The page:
IN THE HIGH COURT OF LESOTHO In the matter of
1. COSTA PETER SABA 2. POSHOLI MOKHACHANE
Delivered by the Hon. Mr, Justice M,L, Lehohla on the24th day of August, 1993
The two accused stand charged with the crime of Murder
allegedly committed on or about 27th December, 1988 at or near
the district of Butha-Buthe. The victim of this killing
is said to be one Tloung Mohloai.
The accused pleaded not guilty to the charge.
The accused are policemen. The deceased was under arrest
and in the police custody in connection with an alleged offence , of
of money when he met his death along the way between 4 point
where the search for money was effected and a place lying some
distance away from the Charge Office where the
deceased's police escort intended to return and keep him that
2 fateful night.
PW1 'Mamokobo Mohloai, the deceased's mother, testified
that the deceased was escorted to her home by the two accused at
p.m. on 27th December, 1988. On arrival accused 2
demanded that the deceased should produce the money of which he was
Thereupon the deceased stated that PW1 had put the money
in an iron trunk. When further being pressed to produce it the
that he had forgotten where the money was.
For some obscure reason, regard being had to the fact
that PW1 was not implicated in the suspected offence of theft, and
that it was
late in the evening accused 2 commanded her to accompany
the trio to the Charge Office. Apparently her protest to the contrary
the suggestion that she should rather go to her chief's place
PW1 observed that the deceased had injuries on the legs
and shoulders. Furthermore the deceased's wrists were swollen.
this stage the deceased was not handcuffed. These events
were taking place in PW1's house when the two accused, PW1 and the
stepped out of that house making ready to go to the chief's
place as earlier suggested.
It was at the forecourt of PW1's where accused 2
summoned the deceased to approach him so that the latter could be
handcuffed by him.
The actual text in this turn of events is as follows :-
"He (accused 2) said the deceased should come so
that he could be handcuffed. Accused 1 at the time had remained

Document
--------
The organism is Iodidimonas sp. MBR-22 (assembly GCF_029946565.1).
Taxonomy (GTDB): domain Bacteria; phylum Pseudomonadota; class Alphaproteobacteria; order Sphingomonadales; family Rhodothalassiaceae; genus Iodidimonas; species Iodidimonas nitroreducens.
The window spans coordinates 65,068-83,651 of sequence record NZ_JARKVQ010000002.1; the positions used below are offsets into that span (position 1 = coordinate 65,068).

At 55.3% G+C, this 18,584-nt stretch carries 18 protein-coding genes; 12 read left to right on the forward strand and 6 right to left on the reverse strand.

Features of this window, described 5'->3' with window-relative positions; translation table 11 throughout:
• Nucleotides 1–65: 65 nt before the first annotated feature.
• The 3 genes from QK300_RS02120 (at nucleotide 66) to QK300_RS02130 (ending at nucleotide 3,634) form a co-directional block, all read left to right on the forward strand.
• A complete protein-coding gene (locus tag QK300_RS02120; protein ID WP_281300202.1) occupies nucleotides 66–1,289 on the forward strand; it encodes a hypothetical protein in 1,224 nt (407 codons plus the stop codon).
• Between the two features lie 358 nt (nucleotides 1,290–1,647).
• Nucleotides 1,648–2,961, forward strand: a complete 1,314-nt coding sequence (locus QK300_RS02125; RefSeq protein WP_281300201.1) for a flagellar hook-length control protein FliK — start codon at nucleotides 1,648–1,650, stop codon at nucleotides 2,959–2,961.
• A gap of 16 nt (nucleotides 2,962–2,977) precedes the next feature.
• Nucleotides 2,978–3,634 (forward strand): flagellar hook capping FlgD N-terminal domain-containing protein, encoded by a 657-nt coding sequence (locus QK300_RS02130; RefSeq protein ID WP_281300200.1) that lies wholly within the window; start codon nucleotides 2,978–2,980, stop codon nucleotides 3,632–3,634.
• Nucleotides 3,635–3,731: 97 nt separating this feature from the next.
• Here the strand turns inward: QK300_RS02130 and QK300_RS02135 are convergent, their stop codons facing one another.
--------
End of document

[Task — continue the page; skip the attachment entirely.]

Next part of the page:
behind in the
forecourt. He had entered the house too. He remained in
the forecourt when they went out of the house. Accused tied the
to a stirrup. He had coupled one hand to the stirrup. He had
used handcuffs to couple the hand to the stirrup.
The other accused went behind the house. He came back
i.e. accused 1. He did nothing at the time. I went to the chief's
place. I got
to the chief's place before them".
Suffice it then to state that accused 2 handcuffed the
deceased and by means of yet another pair of handcuffs tied the first
of handcuffs to the stirrup of a saddle on that accused's horse.
The Court later learnt from PW9 Trooper Mofilikoane that the name
this horse was Horse Gift and that of accused 1's was Litolobonya.
Horse Gift was noted for wildness while Litolobonya was tame.
From PW1's narration of events set out above it seems
clear to me that accused 1 must have heard when accused 2 summoned
to be handcuffed. He must also have observed when that
command was complied with.
Accused 1 seeks to take advantage of the statement by
PW1 above that "the other accused went behind the house" to
himself from being able to see the deceased being handcuffed
and subsequently hitched to the stirrup of accused 2's mount.
If for argument's sake this was to be accepted, or
perhaps even taken at face value, subsequent events expose the
of his pretence beyond doubt.
Even granting that he came following on his horse when
everyone else had gone ahead of him to the chief's place, it leaves a
mark concerning accused 1's attitude towards his own
knowledge and assessment of events. In the first place he knew that
had acquired some notoriety for escaping from police
custody. In spite of his knowledge of this he seeks to purvey a story
he came to the chief's place finding that accused 2 and PW1
had already gone into the chief's hut, he thought that the deceased,
who was standing next to accused 2's horse and unattended despite his
reputation, was holding that horse. (Meaning in deference to
habit and true to his reputation he was free to escape if he wanted).
Furthermore on their departure from the chief's place up